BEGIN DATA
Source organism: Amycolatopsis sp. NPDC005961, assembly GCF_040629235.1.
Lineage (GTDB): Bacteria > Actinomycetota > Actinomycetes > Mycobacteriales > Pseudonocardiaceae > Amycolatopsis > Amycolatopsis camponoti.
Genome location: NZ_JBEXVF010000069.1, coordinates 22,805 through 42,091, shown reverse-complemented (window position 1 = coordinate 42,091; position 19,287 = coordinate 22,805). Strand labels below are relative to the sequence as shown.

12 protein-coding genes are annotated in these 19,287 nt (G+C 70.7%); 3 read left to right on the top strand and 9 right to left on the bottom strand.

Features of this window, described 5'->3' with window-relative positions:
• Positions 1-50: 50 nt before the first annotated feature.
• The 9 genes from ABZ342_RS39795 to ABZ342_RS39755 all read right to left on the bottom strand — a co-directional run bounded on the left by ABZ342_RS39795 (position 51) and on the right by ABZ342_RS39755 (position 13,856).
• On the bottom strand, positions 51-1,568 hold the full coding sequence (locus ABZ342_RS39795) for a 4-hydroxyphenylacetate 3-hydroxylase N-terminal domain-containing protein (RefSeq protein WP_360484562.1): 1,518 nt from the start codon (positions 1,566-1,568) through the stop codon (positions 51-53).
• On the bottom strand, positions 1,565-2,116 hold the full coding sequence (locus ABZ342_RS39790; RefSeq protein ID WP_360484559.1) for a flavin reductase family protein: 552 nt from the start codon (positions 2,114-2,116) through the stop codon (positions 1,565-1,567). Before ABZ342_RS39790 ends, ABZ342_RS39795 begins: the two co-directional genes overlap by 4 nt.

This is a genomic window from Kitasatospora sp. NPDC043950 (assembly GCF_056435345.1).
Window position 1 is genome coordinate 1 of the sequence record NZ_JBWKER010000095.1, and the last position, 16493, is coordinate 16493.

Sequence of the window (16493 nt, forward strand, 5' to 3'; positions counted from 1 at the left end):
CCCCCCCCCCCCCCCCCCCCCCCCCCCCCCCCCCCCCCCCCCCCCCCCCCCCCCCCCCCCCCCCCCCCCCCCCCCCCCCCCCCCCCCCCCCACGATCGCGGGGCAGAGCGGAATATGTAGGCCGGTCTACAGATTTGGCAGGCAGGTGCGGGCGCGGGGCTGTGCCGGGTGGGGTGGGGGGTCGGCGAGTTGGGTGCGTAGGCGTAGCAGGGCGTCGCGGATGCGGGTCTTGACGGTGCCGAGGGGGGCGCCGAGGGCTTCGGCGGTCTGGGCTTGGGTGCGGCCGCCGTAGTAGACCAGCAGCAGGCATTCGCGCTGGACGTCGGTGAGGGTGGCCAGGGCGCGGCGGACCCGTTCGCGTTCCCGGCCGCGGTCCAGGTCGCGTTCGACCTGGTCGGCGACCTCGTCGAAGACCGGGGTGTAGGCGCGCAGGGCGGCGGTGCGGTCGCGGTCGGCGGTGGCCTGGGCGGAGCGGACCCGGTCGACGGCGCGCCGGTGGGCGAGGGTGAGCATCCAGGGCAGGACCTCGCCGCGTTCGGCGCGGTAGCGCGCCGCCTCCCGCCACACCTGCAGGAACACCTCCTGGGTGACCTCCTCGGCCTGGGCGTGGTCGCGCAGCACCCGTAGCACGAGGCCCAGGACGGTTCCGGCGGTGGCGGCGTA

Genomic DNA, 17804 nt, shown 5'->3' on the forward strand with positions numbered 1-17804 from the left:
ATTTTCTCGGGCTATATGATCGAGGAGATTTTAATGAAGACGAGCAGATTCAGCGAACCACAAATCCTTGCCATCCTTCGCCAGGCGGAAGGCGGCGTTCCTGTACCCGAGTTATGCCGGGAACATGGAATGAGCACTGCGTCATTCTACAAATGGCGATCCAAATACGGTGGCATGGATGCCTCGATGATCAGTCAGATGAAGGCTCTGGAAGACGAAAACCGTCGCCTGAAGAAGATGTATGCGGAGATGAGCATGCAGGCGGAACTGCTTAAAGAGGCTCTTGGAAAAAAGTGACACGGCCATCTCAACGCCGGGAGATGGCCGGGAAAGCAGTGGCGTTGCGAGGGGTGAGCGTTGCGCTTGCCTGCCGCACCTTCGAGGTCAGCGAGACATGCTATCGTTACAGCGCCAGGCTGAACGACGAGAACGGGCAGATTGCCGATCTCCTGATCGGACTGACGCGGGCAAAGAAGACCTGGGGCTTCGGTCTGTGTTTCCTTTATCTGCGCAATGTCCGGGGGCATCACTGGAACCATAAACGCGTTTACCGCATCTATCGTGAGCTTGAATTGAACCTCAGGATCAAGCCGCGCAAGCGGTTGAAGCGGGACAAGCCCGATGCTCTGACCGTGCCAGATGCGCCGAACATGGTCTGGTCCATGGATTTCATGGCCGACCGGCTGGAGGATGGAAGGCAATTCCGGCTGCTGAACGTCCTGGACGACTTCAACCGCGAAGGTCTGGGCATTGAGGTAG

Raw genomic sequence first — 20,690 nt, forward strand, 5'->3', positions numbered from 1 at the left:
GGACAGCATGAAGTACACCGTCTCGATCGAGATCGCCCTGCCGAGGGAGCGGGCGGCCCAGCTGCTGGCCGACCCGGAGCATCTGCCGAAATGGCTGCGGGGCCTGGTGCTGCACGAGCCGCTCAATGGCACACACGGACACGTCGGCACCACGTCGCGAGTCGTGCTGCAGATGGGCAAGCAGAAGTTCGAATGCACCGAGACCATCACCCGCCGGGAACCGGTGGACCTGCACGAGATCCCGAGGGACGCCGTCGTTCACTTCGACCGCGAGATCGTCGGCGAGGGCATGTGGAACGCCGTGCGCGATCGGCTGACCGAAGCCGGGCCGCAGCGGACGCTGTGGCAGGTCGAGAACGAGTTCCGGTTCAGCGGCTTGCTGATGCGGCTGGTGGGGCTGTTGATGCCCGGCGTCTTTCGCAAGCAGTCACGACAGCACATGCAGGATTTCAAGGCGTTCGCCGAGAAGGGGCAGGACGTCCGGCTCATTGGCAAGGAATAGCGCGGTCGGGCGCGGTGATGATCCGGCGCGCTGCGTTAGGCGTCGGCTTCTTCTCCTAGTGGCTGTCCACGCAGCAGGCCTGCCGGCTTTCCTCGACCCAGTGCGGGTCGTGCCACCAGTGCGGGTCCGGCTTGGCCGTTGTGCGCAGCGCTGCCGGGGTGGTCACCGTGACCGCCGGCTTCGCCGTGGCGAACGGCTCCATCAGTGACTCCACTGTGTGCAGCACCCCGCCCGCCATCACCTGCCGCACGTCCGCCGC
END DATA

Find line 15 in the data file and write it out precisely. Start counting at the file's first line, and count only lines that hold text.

ATTTTCTCGGGCTATATGATCGAGGAGATTTTAATGAAGACGAGCAGATTCAGCGAACCACAAATCCTTGCCATCCTTCGCCAGGCGGAAGGCGGCGTTCCTGTACCCGAGTTATGCCGGGAACATGGAATGAGCACTGCGTCATTCTACAAATGGCGATCCAAATACGGTGGCATGGATGCCTCGATGATCAGTCAGATGAAGGCTCTGGAAGACGAAAACCGTCGCCTGAAGAAGATGTATGCGGAGATGAGCATGCAGGCGGAACTGCTTAAAGAGGCTCTTGGAAAAAAGTGACACGGCCATCTCAACGCCGGGAGATGGCCGGGAAAGCAGTGGCGTTGCGAGGGGTGAGCGTTGCGCTTGCCTGCCGCACCTTCGAGGTCAGCGAGACATGCTATCGTTACAGCGCCAGGCTGAACGACGAGAACGGGCAGATTGCCGATCTCCTGATCGGACTGACGCGGGCAAAGAAGACCTGGGGCTTCGGTCTGTGTTTCCTTTATCTGCGCAATGTCCGGGGGCATCACTGGAACCATAAACGCGTTTACCGCATCTATCGTGAGCTTGAATTGAACCTCAGGATCAAGCCGCGCAAGCGGTTGAAGCGGGACAAGCCCGATGCTCTGACCGTGCCAGATGCGCCGAACATGGTCTGGTCCATGGATTTCATGGCCGACCGGCTGGAGGATGGAAGGCAATTCCGGCTGCTGAACGTCCTGGACGACTTCAACCGCGAAGGTCTGGGCATTGAGGTAG